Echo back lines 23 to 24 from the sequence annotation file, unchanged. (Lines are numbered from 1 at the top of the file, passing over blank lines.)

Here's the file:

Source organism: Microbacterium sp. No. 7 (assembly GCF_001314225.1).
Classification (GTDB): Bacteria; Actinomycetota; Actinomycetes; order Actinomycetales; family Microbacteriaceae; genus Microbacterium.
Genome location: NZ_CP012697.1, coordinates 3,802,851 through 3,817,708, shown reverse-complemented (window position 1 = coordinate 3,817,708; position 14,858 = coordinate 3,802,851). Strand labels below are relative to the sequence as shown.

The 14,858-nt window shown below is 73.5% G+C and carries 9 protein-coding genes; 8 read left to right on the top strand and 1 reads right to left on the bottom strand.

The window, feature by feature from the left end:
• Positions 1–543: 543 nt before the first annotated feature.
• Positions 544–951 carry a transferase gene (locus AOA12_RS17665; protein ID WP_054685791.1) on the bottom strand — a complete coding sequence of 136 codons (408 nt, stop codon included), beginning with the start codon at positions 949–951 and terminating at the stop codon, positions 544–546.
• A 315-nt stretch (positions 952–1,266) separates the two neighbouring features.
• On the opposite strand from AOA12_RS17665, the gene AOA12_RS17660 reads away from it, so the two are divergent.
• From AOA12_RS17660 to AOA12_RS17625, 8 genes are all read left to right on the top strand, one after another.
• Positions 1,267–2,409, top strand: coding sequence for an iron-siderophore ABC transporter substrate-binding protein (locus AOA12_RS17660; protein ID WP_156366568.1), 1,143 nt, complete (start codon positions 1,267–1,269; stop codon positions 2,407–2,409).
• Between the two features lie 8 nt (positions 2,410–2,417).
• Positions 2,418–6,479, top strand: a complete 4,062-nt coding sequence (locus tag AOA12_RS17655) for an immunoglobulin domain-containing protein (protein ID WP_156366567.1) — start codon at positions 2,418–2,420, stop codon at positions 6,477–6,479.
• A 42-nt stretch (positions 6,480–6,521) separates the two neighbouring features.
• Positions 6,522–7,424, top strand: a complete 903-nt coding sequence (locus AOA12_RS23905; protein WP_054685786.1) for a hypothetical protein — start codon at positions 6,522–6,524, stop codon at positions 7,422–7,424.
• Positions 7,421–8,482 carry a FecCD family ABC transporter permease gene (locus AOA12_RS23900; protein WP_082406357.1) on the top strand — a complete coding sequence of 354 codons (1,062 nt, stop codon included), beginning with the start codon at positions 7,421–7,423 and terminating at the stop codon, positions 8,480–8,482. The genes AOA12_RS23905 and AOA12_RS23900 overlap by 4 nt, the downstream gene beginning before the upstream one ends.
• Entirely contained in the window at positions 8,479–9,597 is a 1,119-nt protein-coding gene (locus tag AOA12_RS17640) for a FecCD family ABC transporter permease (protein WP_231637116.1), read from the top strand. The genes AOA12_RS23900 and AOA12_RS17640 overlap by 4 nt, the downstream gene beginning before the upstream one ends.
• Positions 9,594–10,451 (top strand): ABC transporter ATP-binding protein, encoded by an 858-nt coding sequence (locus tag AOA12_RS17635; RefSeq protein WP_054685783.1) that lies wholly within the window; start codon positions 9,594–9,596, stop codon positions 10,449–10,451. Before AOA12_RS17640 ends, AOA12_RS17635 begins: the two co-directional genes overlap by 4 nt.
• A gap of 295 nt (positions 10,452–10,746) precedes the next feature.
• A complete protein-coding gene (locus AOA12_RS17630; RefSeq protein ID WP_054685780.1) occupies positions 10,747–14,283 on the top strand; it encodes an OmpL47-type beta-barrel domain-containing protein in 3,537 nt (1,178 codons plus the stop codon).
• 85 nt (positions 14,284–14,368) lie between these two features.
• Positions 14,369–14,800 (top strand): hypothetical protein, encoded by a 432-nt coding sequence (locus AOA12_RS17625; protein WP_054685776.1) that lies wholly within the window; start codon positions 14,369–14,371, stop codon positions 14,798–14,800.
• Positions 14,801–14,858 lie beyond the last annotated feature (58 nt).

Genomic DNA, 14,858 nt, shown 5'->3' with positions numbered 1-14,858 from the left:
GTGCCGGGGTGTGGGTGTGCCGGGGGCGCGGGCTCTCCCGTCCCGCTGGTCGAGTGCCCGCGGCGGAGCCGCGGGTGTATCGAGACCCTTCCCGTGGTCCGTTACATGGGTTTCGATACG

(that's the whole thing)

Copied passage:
• Positions 14,801–14,858 lie beyond the last annotated feature (58 nt).

Genomic DNA, 14,858 nt, shown 5'->3' with positions numbered 1-14,858 from the left: